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Youth Citizenship in Divided Societies

#YouStink: A story of garbage, youth and cruel optimism?

When last July the garbage started piling up in Beirut, one could have been forgiven for thinking that it was a passing glitch that would be quickly resolved. A closer look at the background of the matter, however, would reveal that as with the provision of electricity and water, waste collection and processing crystallised many of the issues that mar infrastructure, government and service provision. The first mobilisations in late July barely gathered a few hundred protesters as Beirut’s streets were at their worst. It took over a month for the first large demonstration to be assembled and just one day of violence for the media and members of the public to call the campaigns ineffective, infiltrated, or, something worse, politicised”. Campaign leaders and protesters face a multiplicity of obstacles set by the political leadership and the ambient cynicism of the general public. So it wouldn’t take long for the movement to fragment and for criticism to be waged not at the corruption and political dynasties, but at the protesters.

Beirut Protest YouStink2 

What many qualify as incompetence actually masks the competence of a political class that has managed to perpetuate itself over decades of blatant corruption and poor governance. "This is one of the most revolution-proof regimes in the world” said 21 year old Bassel, adding that they are very successful in confusing people and keeping the commotion.” An AUB student and member of the Secular Club explained, "I think that we're assuming that they're weak, and we're assuming that we're strong, and we're assuming that the arrests and all that are a sign of weakness from the government, but I'm not sure that's true. They have a lot of experience, they've held this country for 40 years and their fathers for 40 years before that.” The garbage crisis, as other crises before has brought to the foreground the vacuity of polarized political alliances and the resilience of the consociational system by which Lebanon is governed, or as Tobias Schwerna calls it this "model of consociational conflict.”

Beirut WithandAgainst YouStink

In every debate, in every discussion, the question of "politicisation” keeps reemerging as the campaigns either try to tie the resolution of the garbage crisis to broader objectives or to decouple the question of the garbage crisis from wider systemic change.Politicisation" (تسييس) is often equated with the word factionalism” (تحزيب), where politics is understood as the domain of political parties and politics is seen as the domain of corruption and "dirt," rather than of emancipatory or dialectical processes. As one activist pointed out, when you go to the Parliament, they say you are attacking the Shi’a [the Speaker of the Parliament is Shi'a] and when you are protesting in front of the Serail [seat of the Sunni Prime Minister] they say you are attacking the Sunnis. […] Protesters are accused of receiving foreign funding or of fomenting violence, when in fact political parties in the government are receiving foreign funding while fighting in Syria: this is the way the system turns, shifts the question."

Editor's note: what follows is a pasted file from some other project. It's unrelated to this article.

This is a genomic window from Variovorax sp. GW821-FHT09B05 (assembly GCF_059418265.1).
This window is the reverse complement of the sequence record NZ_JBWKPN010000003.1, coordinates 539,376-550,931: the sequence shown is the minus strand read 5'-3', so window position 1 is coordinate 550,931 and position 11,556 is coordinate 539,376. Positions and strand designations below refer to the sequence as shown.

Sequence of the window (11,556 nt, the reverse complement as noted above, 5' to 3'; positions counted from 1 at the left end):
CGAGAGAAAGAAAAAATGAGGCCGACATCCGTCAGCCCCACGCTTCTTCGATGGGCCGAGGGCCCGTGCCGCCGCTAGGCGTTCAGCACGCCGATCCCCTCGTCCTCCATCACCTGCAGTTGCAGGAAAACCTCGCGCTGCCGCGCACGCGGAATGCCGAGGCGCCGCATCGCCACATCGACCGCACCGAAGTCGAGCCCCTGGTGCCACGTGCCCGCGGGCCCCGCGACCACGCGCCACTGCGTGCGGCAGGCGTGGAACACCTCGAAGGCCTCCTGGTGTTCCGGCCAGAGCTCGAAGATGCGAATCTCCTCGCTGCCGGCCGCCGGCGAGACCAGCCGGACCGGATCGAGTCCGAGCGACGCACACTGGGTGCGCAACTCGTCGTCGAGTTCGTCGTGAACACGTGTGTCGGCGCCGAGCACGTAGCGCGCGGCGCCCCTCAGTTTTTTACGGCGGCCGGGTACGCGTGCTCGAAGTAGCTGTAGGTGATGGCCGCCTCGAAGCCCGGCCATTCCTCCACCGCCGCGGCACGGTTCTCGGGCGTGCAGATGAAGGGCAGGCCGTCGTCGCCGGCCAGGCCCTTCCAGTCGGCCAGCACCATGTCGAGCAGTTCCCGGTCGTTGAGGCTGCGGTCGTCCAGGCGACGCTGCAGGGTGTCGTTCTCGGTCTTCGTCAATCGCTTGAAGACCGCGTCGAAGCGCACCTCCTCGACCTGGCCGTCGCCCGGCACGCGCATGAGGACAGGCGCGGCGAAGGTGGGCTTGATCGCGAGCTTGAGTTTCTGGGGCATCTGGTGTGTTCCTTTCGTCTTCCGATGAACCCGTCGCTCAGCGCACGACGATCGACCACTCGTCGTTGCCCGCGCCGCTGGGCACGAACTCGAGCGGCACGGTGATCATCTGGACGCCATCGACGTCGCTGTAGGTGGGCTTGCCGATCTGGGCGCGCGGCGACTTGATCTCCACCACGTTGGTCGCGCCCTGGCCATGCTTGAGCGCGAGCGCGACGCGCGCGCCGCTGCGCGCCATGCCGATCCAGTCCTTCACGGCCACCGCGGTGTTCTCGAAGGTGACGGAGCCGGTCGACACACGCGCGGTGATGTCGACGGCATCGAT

Beirut Martyrs Square YouStink

 This fear and mistrust of "politics" and its destabilizing effects is widespread. One often hears young and old say that they agree with the demands but either do not trust the movement or fear its methods might lead to chaos. The way the "Arab Spring” has unfolded has further restrained any revolutionary zeal and it is often used to explain why support for the mobilisations among the wider public is cautious. The position of some NGOs in this regard can seem ambiguous as they avoid openly supporting the campaigns although they agree with the broader aims of the mobilisation. Yara, a young volunteer with an NGO would distinguish between what she called legitimate citizenship” practiced through the NGO she volunteers with and other citizenship” that she practices when she participates in the protests. While one may infer that for various reasons, NGOs (particularly ones with European and US funding) find themselves bound to a cosmopolitan liberal approach to citizenship that leaves little room for the political,” Yara tells us, there is room for both approaches even if sometimes they contradict each other.

One often hears about the distinction between a demoralised and cynical generation of the war and a post-war youth eager to fight for its future, but what are the methods and discourses that youth (whom we all too quickly construct as a single actor) have at their disposal in this fight for their future? While some may say that young people have the choice between leaving Lebanon or accepting the status quo, the generation of the garbage crisis seems set on finding a third way by bringing about a series of changes through greater accountability, political engagement, environmental awareness, or active citizenship. Whether these offer the political horizon through which this generation can imagine a future and flourish in Lebanon remains to be seen, but when from listening to them since the start of the crisis they seem to be oscillating between cautious and cruel optimism. An optimist optimist will insist that this is part of a longer story still unfolding.

Beirut YouStink

Konstantin Kastrissianakis and Dima Smaira - Durham University
Beirut, Lebanon - 7 December 2013

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Durham University, Department of Geography
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